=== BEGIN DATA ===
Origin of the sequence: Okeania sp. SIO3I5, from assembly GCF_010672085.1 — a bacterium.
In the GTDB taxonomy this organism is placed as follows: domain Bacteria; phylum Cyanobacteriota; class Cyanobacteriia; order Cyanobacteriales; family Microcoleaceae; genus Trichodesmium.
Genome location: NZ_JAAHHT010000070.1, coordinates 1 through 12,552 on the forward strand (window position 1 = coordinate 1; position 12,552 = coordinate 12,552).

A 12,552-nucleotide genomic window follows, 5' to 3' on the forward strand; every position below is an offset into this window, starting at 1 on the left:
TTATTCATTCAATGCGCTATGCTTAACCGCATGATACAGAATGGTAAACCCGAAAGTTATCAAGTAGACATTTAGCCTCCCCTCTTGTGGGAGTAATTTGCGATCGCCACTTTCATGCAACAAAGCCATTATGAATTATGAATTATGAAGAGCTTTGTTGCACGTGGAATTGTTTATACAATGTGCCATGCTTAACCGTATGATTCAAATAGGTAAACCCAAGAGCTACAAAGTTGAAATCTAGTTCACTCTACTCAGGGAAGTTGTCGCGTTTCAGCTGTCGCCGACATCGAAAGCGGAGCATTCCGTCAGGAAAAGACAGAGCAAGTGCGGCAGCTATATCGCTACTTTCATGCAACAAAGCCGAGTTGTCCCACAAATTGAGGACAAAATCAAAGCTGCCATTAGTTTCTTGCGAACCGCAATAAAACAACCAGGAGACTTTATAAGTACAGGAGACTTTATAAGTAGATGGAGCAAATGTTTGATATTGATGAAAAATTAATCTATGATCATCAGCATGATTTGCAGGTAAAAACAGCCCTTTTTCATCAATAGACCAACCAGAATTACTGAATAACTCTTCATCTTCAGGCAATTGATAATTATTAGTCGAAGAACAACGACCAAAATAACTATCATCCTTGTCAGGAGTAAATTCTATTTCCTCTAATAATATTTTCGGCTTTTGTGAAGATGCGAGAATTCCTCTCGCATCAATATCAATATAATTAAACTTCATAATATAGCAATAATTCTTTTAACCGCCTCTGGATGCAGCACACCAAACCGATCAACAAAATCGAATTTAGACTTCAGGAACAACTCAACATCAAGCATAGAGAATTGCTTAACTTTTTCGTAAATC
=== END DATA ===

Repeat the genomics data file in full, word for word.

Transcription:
Origin of the sequence: Okeania sp. SIO3I5, from assembly GCF_010672085.1 — a bacterium.
In the GTDB taxonomy this organism is placed as follows: domain Bacteria; phylum Cyanobacteriota; class Cyanobacteriia; order Cyanobacteriales; family Microcoleaceae; genus Trichodesmium.
Genome location: NZ_JAAHHT010000070.1, coordinates 1 through 12,552 on the forward strand (window position 1 = coordinate 1; position 12,552 = coordinate 12,552).

A 12,552-nucleotide genomic window follows, 5' to 3' on the forward strand; every position below is an offset into this window, starting at 1 on the left:
TTATTCATTCAATGCGCTATGCTTAACCGCATGATACAGAATGGTAAACCCGAAAGTTATCAAGTAGACATTTAGCCTCCCCTCTTGTGGGAGTAATTTGCGATCGCCACTTTCATGCAACAAAGCCATTATGAATTATGAATTATGAAGAGCTTTGTTGCACGTGGAATTGTTTATACAATGTGCCATGCTTAACCGTATGATTCAAATAGGTAAACCCAAGAGCTACAAAGTTGAAATCTAGTTCACTCTACTCAGGGAAGTTGTCGCGTTTCAGCTGTCGCCGACATCGAAAGCGGAGCATTCCGTCAGGAAAAGACAGAGCAAGTGCGGCAGCTATATCGCTACTTTCATGCAACAAAGCCGAGTTGTCCCACAAATTGAGGACAAAATCAAAGCTGCCATTAGTTTCTTGCGAACCGCAATAAAACAACCAGGAGACTTTATAAGTACAGGAGACTTTATAAGTAGATGGAGCAAATGTTTGATATTGATGAAAAATTAATCTATGATCATCAGCATGATTTGCAGGTAAAAACAGCCCTTTTTCATCAATAGACCAACCAGAATTACTGAATAACTCTTCATCTTCAGGCAATTGATAATTATTAGTCGAAGAACAACGACCAAAATAACTATCATCCTTGTCAGGAGTAAATTCTATTTCCTCTAATAATATTTTCGGCTTTTGTGAAGATGCGAGAATTCCTCTCGCATCAATATCAATATAATTAAACTTCATAATATAGCAATAATTCTTTTAACCGCCTCTGGATGCAGCACACCAAACCGATCAACAAAATCGAATTTAGACTTCAGGAACAACTCAACATCAAGCATAGAGAATTGCTTAACTTTTTCGTAAATC